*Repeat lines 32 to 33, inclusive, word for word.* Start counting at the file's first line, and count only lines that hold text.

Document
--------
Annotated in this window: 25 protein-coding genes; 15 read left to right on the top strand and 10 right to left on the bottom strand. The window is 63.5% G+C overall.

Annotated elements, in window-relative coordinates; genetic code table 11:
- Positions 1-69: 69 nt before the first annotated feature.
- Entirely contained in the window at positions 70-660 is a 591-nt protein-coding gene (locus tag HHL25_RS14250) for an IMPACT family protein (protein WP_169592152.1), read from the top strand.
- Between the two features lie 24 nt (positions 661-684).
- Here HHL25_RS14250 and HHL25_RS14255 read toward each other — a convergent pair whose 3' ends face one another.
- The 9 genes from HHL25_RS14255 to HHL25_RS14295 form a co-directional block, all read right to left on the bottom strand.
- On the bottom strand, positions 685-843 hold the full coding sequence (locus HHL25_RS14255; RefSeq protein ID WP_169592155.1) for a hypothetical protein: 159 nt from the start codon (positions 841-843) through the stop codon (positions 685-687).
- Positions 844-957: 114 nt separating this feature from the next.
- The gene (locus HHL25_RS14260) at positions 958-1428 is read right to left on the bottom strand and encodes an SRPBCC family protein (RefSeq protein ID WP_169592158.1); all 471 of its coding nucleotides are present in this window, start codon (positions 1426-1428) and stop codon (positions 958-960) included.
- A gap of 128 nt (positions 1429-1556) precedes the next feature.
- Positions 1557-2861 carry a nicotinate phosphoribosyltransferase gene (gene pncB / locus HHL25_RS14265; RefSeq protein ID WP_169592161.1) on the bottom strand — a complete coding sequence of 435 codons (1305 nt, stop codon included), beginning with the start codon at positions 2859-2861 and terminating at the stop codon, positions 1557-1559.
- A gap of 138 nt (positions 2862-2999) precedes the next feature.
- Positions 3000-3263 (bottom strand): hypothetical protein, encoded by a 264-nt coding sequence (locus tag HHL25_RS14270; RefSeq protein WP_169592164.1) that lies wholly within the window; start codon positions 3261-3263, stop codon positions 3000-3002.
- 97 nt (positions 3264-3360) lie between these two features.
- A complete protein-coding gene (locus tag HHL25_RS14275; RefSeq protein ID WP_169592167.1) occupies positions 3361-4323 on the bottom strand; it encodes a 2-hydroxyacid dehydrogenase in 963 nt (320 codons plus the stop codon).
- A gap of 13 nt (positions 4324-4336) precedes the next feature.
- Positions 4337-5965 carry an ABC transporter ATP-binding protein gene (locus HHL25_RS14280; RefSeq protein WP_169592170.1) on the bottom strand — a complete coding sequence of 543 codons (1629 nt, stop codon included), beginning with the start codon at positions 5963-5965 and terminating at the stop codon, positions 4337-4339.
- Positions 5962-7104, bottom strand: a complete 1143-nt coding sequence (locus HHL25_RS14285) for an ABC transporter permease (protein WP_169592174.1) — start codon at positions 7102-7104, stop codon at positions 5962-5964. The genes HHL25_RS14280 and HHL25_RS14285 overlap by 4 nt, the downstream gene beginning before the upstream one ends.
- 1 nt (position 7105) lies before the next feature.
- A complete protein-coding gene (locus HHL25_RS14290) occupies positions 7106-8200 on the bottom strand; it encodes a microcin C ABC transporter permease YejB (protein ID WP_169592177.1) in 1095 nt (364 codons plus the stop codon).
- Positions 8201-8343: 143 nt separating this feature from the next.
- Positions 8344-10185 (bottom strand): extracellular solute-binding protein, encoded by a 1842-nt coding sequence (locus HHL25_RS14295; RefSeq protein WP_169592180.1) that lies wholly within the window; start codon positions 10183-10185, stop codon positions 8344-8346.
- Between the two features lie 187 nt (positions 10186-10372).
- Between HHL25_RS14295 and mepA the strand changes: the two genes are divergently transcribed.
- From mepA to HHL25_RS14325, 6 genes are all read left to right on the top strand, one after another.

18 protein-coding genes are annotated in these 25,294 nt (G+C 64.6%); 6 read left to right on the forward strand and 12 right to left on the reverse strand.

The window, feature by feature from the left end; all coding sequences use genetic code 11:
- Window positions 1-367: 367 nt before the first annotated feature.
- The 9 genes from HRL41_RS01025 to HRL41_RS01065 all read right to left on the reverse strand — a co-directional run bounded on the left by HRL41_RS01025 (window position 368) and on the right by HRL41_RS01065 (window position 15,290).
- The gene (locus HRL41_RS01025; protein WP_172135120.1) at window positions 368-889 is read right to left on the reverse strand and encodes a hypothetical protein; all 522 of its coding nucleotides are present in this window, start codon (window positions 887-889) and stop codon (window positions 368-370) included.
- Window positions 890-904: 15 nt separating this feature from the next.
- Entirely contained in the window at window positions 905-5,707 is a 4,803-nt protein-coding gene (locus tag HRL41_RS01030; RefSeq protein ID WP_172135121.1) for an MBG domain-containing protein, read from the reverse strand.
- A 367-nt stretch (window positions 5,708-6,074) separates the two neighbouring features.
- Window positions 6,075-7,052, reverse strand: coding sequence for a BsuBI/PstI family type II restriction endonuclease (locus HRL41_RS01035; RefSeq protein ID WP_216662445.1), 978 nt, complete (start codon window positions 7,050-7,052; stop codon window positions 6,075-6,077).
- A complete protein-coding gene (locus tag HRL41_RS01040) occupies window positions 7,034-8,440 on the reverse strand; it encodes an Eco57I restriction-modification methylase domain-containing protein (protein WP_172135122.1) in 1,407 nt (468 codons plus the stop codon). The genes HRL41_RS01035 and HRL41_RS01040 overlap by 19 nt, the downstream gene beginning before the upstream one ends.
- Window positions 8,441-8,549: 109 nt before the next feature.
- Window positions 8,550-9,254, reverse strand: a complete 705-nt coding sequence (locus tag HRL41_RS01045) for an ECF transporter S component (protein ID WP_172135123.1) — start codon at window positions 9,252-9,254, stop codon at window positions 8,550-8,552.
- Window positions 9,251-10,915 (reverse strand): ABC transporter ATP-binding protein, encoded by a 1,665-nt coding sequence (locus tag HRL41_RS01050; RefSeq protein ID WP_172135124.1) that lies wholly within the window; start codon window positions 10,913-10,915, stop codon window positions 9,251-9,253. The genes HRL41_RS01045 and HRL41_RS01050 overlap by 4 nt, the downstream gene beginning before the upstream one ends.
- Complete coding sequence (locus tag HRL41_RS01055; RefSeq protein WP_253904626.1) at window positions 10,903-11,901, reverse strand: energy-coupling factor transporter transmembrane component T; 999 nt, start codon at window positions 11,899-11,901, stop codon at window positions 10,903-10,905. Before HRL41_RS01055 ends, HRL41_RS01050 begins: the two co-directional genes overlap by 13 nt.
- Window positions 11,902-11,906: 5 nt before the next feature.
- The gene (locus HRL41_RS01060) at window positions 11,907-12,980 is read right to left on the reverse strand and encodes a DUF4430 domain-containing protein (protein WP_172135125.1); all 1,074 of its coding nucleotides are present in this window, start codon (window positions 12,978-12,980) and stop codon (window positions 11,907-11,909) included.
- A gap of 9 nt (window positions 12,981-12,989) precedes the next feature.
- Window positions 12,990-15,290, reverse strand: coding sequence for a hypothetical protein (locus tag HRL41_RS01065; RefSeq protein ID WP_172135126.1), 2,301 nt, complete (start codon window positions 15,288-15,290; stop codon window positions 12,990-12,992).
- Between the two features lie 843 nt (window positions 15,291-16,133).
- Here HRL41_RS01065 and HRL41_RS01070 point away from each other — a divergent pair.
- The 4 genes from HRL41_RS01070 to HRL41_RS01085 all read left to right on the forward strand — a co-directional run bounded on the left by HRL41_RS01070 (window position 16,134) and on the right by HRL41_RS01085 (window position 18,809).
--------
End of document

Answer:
- Window positions 890-904: 15 nt separating this feature from the next.
- Entirely contained in the window at window positions 905-5,707 is a 4,803-nt protein-coding gene (locus tag HRL41_RS01030; RefSeq protein ID WP_172135121.1) for an MBG domain-containing protein, read from the reverse strand.